In recent years, when confronted with some troubling behavior or speech, I’ve tried to examine my own troubling behaviors and words. If I can see how such actions arise within myself, then I can also see clearly how they arise in others. Then I might speak out. (But it’s hit and miss!)

    1. Hi Barry!

      I’m definitely in agreement here.

      I can see enough of my own faults to realize that, (in general) I definitely have no business going on about others’ behavior. That said, there are still times when it’s necessary to have the “hard conversation” with someone, when I have discuss something really unpleasent or uncomfortable.

      I’ve heard of companies that have a “no gossip” policy, where they actually will fire someone who keeps it up. There, they define “gossip” as complaints/criticisms “given” to someone who has no power to do anything about them. I think there is something to this that helps separate the “bitch session” from the “hard conversation”. In the second it actually is my job to do something about it.

      I can kind of imagine some of what’s involved with situations like the one with Shimano. I’d guess that a lot of practitioners (in other places) who only heard glimses of the problem didn’t say anything because they felt that the people best able to actually solve this problem were the ones at that temple. I think this may have played a big role in the silence; plus, as outsiders they may have also felt uncertain about what exactly was going on.

      On the one hand, it seems like that situation is continuing because the people in the middle of it choose to let it continue. So what’s my responsibilty? As near as I can tell, it is to people new to Buddhism who might actually believe those kinds of behavior are “enlightened” or some kind of “non-dual wisdom” or even crap like “Asian culture.”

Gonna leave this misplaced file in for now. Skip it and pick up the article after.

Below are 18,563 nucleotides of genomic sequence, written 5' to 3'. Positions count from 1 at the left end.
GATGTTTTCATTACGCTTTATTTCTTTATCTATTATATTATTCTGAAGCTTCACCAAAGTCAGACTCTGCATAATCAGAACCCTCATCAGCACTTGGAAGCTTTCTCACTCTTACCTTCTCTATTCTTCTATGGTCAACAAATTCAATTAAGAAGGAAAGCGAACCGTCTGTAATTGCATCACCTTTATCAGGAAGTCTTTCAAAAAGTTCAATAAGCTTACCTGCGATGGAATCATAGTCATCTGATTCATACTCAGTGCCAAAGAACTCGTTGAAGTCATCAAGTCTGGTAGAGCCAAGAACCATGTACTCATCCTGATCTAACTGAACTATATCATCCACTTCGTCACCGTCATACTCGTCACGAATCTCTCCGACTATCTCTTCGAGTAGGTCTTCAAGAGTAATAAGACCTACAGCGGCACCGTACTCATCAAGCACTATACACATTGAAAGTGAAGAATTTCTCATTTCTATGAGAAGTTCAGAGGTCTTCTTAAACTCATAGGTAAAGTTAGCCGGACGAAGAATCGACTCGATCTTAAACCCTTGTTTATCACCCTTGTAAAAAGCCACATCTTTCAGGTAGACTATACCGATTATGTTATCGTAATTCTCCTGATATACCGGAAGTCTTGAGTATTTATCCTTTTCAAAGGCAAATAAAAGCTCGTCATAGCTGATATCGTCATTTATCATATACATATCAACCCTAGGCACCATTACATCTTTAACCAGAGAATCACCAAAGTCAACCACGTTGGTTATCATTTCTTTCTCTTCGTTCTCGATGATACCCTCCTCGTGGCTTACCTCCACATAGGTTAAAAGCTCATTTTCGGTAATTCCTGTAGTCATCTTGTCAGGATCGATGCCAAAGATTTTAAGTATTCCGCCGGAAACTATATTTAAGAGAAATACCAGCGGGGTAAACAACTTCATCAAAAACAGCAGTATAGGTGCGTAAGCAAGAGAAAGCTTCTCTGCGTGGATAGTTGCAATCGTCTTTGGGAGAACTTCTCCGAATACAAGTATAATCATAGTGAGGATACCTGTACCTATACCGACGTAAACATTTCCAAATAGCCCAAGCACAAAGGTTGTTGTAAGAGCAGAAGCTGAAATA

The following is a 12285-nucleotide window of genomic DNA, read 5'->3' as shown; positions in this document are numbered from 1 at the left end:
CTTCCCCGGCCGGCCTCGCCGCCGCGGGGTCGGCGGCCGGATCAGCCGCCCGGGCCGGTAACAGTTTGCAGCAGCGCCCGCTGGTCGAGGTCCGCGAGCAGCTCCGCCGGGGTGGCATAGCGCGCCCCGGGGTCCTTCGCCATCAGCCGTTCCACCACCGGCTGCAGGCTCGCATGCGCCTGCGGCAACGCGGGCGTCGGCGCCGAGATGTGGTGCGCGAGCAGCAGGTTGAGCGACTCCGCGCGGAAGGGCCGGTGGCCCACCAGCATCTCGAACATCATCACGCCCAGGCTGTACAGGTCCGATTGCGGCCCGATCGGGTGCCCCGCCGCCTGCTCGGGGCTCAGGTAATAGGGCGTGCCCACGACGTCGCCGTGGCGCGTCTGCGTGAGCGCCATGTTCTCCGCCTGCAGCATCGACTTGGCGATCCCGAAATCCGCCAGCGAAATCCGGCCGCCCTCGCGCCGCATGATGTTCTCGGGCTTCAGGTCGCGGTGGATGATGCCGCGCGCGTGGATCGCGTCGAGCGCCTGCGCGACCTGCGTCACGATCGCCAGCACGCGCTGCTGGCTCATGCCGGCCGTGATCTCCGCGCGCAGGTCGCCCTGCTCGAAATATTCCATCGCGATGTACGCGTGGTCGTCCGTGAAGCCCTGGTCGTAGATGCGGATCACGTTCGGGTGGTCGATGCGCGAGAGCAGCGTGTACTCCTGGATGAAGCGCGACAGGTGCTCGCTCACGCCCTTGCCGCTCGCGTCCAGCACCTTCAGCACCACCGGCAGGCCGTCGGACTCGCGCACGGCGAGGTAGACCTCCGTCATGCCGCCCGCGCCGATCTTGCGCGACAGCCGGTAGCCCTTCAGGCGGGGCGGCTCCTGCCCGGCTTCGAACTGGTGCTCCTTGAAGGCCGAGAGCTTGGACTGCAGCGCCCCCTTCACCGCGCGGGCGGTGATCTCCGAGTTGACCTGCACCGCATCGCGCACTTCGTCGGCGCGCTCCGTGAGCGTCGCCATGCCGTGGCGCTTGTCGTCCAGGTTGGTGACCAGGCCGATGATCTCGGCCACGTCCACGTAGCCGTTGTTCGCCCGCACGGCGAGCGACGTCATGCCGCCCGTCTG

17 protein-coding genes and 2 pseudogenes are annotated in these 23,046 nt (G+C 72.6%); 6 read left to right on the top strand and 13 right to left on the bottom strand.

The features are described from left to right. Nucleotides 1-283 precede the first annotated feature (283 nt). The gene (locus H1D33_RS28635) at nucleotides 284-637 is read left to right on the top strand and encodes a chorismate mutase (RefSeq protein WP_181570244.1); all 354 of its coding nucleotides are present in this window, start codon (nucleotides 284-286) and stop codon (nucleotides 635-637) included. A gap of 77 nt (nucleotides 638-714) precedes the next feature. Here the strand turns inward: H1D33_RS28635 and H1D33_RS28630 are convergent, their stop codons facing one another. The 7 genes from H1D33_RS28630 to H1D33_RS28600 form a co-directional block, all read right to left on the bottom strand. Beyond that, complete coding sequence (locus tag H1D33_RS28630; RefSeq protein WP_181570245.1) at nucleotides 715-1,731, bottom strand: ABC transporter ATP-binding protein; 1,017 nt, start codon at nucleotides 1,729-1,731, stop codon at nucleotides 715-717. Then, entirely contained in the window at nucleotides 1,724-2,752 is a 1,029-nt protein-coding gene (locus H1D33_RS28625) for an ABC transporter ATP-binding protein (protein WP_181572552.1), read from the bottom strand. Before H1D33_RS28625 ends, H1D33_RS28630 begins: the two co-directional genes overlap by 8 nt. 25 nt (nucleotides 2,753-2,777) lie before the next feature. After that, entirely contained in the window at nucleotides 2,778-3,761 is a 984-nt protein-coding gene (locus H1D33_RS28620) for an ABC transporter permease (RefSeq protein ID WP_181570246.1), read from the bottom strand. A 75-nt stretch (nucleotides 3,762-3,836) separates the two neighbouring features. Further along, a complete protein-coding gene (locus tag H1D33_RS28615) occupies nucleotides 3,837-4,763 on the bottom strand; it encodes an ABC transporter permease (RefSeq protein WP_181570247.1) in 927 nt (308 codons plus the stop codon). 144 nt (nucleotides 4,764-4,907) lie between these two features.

I kind of feel for Aitken Roshi, I’ll bet he really regreted not having had the guy deported back in 1964. Aitken Roshi seems to have been an honest and sincere person who was thrown for a loop when confronted for the first time with Shimano’s behavior. At the time, it didn’t fit the traditional “call the police” model for despicable behavior. And he’d probably never encountered anyone like that before. I’m pretty sure that Aitken unconsiously tried to deal with Shimano in the way Aitken normally treated people, as if they were basically honest and sincere. But this model doesn’t work with a compulsive behavior. I don’t think honest people react well, or decisively, to these situations until they’ve been burned once or twice. Until then, it’s something they never really imagined or had a need to think through.

  3. A great post – and you have hit on something that is truly difficult for me – especially in an online context. Sometimes it feels so hard to stay calm and walk away!! I also am very good at self criticism… now thats a tough one.